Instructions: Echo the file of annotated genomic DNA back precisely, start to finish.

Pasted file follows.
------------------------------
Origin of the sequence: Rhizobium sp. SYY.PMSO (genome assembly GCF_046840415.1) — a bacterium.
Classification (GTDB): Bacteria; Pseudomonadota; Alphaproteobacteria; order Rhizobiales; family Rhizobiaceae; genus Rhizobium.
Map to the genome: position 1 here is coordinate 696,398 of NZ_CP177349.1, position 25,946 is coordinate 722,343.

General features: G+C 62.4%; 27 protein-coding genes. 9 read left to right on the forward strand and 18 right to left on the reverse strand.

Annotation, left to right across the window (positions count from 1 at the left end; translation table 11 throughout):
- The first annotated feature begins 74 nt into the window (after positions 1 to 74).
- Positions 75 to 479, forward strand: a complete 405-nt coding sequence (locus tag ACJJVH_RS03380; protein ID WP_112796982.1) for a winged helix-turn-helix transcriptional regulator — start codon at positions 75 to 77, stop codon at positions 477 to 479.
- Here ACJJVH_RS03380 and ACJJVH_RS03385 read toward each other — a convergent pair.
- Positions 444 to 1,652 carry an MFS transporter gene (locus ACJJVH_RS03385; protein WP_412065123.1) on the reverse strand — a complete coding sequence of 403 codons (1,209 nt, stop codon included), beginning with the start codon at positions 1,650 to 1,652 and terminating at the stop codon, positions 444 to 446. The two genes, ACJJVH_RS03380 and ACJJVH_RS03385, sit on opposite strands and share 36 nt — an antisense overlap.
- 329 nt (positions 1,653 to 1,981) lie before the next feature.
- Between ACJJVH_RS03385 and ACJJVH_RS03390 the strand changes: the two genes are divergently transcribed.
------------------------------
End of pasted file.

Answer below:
Origin of the sequence: Rhizobium sp. SYY.PMSO (genome assembly GCF_046840415.1) — a bacterium.
Classification (GTDB): Bacteria; Pseudomonadota; Alphaproteobacteria; order Rhizobiales; family Rhizobiaceae; genus Rhizobium.
Map to the genome: position 1 here is coordinate 696,398 of NZ_CP177349.1, position 25,946 is coordinate 722,343.

General features: G+C 62.4%; 27 protein-coding genes. 9 read left to right on the forward strand and 18 right to left on the reverse strand.

Annotation, left to right across the window (positions count from 1 at the left end; translation table 11 throughout):
- The first annotated feature begins 74 nt into the window (after positions 1 to 74).
- Positions 75 to 479, forward strand: a complete 405-nt coding sequence (locus tag ACJJVH_RS03380; protein ID WP_112796982.1) for a winged helix-turn-helix transcriptional regulator — start codon at positions 75 to 77, stop codon at positions 477 to 479.
- Here ACJJVH_RS03380 and ACJJVH_RS03385 read toward each other — a convergent pair.
- Positions 444 to 1,652 carry an MFS transporter gene (locus ACJJVH_RS03385; protein WP_412065123.1) on the reverse strand — a complete coding sequence of 403 codons (1,209 nt, stop codon included), beginning with the start codon at positions 1,650 to 1,652 and terminating at the stop codon, positions 444 to 446. The two genes, ACJJVH_RS03380 and ACJJVH_RS03385, sit on opposite strands and share 36 nt — an antisense overlap.
- 329 nt (positions 1,653 to 1,981) lie before the next feature.
- Between ACJJVH_RS03385 and ACJJVH_RS03390 the strand changes: the two genes are divergently transcribed.